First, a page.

Good Fruit Grower

April 15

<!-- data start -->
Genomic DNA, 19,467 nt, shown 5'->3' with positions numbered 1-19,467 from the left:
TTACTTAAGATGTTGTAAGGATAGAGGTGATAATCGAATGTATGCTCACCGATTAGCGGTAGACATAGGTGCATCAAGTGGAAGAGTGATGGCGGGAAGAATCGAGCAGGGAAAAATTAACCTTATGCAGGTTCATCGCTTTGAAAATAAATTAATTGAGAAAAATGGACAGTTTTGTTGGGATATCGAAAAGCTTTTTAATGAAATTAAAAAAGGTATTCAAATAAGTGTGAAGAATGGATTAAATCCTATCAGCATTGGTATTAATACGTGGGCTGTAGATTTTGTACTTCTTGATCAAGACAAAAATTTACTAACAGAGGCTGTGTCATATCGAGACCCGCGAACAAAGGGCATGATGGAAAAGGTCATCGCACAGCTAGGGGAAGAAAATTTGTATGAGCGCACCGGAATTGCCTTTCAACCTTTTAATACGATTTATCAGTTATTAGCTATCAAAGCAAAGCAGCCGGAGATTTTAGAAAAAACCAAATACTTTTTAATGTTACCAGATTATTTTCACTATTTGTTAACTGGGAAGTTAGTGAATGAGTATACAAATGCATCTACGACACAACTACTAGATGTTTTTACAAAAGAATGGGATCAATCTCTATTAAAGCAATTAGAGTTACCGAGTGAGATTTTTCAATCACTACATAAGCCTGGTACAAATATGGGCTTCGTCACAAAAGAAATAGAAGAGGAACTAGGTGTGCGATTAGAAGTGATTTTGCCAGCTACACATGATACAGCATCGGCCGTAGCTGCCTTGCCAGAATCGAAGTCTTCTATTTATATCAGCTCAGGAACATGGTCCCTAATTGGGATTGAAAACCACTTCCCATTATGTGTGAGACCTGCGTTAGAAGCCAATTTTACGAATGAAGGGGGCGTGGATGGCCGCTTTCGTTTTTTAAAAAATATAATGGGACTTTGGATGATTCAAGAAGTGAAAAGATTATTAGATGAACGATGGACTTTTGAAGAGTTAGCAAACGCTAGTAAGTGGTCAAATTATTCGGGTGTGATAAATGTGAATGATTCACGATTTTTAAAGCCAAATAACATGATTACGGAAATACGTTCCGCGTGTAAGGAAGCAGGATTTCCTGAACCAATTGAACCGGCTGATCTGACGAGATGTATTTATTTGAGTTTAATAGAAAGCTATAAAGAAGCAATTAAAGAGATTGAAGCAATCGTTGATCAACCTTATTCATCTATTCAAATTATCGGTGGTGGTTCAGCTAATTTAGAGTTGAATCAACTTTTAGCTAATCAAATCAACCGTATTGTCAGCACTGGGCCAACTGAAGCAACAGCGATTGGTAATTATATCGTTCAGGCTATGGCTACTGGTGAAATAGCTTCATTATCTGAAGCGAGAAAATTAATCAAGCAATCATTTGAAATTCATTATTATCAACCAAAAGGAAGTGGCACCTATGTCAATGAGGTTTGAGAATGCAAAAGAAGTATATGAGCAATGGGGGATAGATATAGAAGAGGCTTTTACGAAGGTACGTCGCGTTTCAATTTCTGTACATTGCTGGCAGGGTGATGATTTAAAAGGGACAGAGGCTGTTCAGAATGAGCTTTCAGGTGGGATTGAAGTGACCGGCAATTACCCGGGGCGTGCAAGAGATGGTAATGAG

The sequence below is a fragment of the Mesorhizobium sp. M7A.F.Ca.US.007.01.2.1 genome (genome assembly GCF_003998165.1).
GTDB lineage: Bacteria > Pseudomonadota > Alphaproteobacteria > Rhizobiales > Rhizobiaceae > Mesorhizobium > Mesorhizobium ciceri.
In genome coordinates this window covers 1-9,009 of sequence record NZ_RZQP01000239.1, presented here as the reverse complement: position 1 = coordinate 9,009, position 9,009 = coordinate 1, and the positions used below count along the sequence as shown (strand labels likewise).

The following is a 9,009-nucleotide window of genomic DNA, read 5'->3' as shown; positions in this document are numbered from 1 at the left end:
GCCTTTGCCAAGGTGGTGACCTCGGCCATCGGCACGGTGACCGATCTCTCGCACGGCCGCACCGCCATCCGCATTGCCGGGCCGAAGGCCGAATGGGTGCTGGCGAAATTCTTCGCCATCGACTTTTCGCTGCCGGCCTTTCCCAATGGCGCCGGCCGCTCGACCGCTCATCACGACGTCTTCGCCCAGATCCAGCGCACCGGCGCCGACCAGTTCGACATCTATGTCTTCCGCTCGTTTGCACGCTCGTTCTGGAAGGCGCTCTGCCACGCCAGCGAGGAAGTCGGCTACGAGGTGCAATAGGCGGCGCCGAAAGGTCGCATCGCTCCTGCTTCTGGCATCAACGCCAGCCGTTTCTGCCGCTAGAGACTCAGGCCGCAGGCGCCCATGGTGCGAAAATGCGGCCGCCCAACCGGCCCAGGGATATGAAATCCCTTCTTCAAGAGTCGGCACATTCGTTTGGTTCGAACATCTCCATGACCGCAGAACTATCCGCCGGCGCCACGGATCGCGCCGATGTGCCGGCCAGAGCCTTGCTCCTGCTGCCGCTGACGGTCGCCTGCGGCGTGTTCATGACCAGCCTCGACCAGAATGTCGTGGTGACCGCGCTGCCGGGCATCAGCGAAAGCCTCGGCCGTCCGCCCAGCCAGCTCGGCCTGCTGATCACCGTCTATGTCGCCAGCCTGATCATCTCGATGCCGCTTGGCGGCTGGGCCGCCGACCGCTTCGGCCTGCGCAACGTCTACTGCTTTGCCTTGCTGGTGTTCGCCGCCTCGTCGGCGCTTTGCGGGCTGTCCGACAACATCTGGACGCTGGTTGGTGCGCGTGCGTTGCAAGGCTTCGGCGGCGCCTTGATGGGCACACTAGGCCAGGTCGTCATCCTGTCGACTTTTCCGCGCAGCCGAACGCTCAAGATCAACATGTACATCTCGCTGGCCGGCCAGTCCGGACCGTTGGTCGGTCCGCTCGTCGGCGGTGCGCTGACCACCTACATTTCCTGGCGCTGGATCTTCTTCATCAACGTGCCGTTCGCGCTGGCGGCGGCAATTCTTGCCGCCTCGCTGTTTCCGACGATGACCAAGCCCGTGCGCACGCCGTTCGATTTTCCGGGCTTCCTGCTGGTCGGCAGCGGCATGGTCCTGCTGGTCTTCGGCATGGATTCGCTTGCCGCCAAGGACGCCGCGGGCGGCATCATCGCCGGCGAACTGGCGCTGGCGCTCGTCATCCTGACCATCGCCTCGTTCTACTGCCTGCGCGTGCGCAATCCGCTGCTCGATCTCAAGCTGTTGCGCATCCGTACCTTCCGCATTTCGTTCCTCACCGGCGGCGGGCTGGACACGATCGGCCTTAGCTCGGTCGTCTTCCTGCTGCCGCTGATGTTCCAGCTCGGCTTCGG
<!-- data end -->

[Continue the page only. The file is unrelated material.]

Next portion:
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Meet Washington State's new agriculture director Bud Hover discusses the importance of promoting Washington products. by O. Casey Corr B ud Hover's road to directorship of the Washington State Department of Agriculture began in 1938 when his mother and her family loaded their belongings on a truck and left North Dakota, headed west at 35 miles per hour. Hover calls it a scene from The Grapes of Wrath. His mother at age six rode in the back of the truck destined for Washington State. The family settled in the Yakima Valley, where Hover's grandfather got a job as an irrigator near White Swan. In time, they began their own farming operation, which remains in the extended family as Jones Farms Fruit & Produce near Zillah, Washington. In March, Washington Governor Jay Inslee named Hover as successor to ag director Dan Newhouse, a Yakima Valley grower who had held the job for four years. Hover grows hay and raises cattle on a ranch near Winthrop, Washington, in the Okanogan region, where he had served as county commissioner. He holds a bachelor's degree in agriculture education from Washington State University and a master's of public administration from the University of Washington. Hover's comments were edited for space and clarity. Good Fruit Grower: Governor Inslee said that he would be seeking "disruptive change-agents" in his appointments. What kind of changes should tree fruit expect from you and WSDA? There are 26 programs in this agency. What the governor was saying was, doing things better, trying to find better ways, more efficient ways to provide a top level of service to the people within the resources that we have. I know the outgoing director has started some of this, and I'm going to follow up. The idea is, be as cost-effective as we can. I'm sure you know long-time manager [of WSDA's fruit and vegetable inspection program] Jim Quigley is retiring after about 40 years. We have a [successor], Cameron Crump. She was picked after a competitive review process with industry folks. I'm hoping there will be good continuity there. I want to continue on the base that Dan [Newhouse] and the organization laid here. Sometimes you need to reassess how you've been doing things. Sometimes a culture gets built up in different areas of an organization that just aren't as productive as they should be. Trying to change that culture, this is what's been going on for the last couple of years in the organization. I want to continue it to better serve the people. Our inspection program is a national leader. Good Fruit Grower: I understand you have relatives in the tree fruit business. You worked one summer in a cherry orchard. Tell us about that experience. My uncle Harvey [Jones] owned the orchard. I worked there one summer during the cherry harvest. I realized I probably wouldn't make it as a cherry grower. [laughs] Bud Hover 6 April 15, 2013 GOOD FRUIT GROWER

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